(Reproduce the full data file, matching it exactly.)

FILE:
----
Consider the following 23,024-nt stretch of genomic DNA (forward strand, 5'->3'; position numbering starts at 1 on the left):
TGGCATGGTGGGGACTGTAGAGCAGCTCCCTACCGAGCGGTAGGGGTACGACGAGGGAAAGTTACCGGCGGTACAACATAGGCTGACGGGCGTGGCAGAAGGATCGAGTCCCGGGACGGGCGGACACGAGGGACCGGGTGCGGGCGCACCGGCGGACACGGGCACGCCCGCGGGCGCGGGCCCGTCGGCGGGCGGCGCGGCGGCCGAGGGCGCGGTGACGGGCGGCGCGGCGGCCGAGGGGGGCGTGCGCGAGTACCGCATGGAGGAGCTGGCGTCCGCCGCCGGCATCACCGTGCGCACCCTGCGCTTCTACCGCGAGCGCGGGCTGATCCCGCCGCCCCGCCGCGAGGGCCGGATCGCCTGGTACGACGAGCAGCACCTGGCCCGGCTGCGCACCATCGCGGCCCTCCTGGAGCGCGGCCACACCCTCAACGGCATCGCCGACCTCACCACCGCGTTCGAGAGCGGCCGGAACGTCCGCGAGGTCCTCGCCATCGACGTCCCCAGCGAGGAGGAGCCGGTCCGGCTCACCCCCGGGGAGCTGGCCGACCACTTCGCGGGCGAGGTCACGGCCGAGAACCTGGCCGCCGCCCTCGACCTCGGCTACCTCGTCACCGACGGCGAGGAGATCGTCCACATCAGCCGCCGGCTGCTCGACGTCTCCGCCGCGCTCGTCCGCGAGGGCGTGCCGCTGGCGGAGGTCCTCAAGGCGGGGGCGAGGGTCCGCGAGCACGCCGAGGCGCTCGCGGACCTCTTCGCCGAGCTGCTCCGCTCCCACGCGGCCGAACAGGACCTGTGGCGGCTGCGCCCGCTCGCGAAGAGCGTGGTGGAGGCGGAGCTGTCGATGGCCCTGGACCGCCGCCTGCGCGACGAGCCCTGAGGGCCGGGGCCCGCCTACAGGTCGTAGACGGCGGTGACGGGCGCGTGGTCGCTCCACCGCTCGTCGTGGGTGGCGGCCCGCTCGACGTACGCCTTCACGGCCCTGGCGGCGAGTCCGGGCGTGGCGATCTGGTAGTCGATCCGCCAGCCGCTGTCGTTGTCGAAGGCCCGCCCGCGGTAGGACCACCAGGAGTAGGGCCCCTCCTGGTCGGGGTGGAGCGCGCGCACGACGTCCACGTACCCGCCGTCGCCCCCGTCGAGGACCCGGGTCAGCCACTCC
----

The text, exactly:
Consider the following 23,024-nt stretch of genomic DNA (forward strand, 5'->3'; position numbering starts at 1 on the left):
TGGCATGGTGGGGACTGTAGAGCAGCTCCCTACCGAGCGGTAGGGGTACGACGAGGGAAAGTTACCGGCGGTACAACATAGGCTGACGGGCGTGGCAGAAGGATCGAGTCCCGGGACGGGCGGACACGAGGGACCGGGTGCGGGCGCACCGGCGGACACGGGCACGCCCGCGGGCGCGGGCCCGTCGGCGGGCGGCGCGGCGGCCGAGGGCGCGGTGACGGGCGGCGCGGCGGCCGAGGGGGGCGTGCGCGAGTACCGCATGGAGGAGCTGGCGTCCGCCGCCGGCATCACCGTGCGCACCCTGCGCTTCTACCGCGAGCGCGGGCTGATCCCGCCGCCCCGCCGCGAGGGCCGGATCGCCTGGTACGACGAGCAGCACCTGGCCCGGCTGCGCACCATCGCGGCCCTCCTGGAGCGCGGCCACACCCTCAACGGCATCGCCGACCTCACCACCGCGTTCGAGAGCGGCCGGAACGTCCGCGAGGTCCTCGCCATCGACGTCCCCAGCGAGGAGGAGCCGGTCCGGCTCACCCCCGGGGAGCTGGCCGACCACTTCGCGGGCGAGGTCACGGCCGAGAACCTGGCCGCCGCCCTCGACCTCGGCTACCTCGTCACCGACGGCGAGGAGATCGTCCACATCAGCCGCCGGCTGCTCGACGTCTCCGCCGCGCTCGTCCGCGAGGGCGTGCCGCTGGCGGAGGTCCTCAAGGCGGGGGCGAGGGTCCGCGAGCACGCCGAGGCGCTCGCGGACCTCTTCGCCGAGCTGCTCCGCTCCCACGCGGCCGAACAGGACCTGTGGCGGCTGCGCCCGCTCGCGAAGAGCGTGGTGGAGGCGGAGCTGTCGATGGCCCTGGACCGCCGCCTGCGCGACGAGCCCTGAGGGCCGGGGCCCGCCTACAGGTCGTAGACGGCGGTGACGGGCGCGTGGTCGCTCCACCGCTCGTCGTGGGTGGCGGCCCGCTCGACGTACGCCTTCACGGCCCTGGCGGCGAGTCCGGGCGTGGCGATCTGGTAGTCGATCCGCCAGCCGCTGTCGTTGTCGAAGGCCCGCCCGCGGTAGGACCACCAGGAGTAGGGCCCCTCCTGGTCGGGGTGGAGCGCGCGCACGACGTCCACGTACCCGCCGTCGCCCCCGTCGAGGACCCGGGTCAGCCACTCC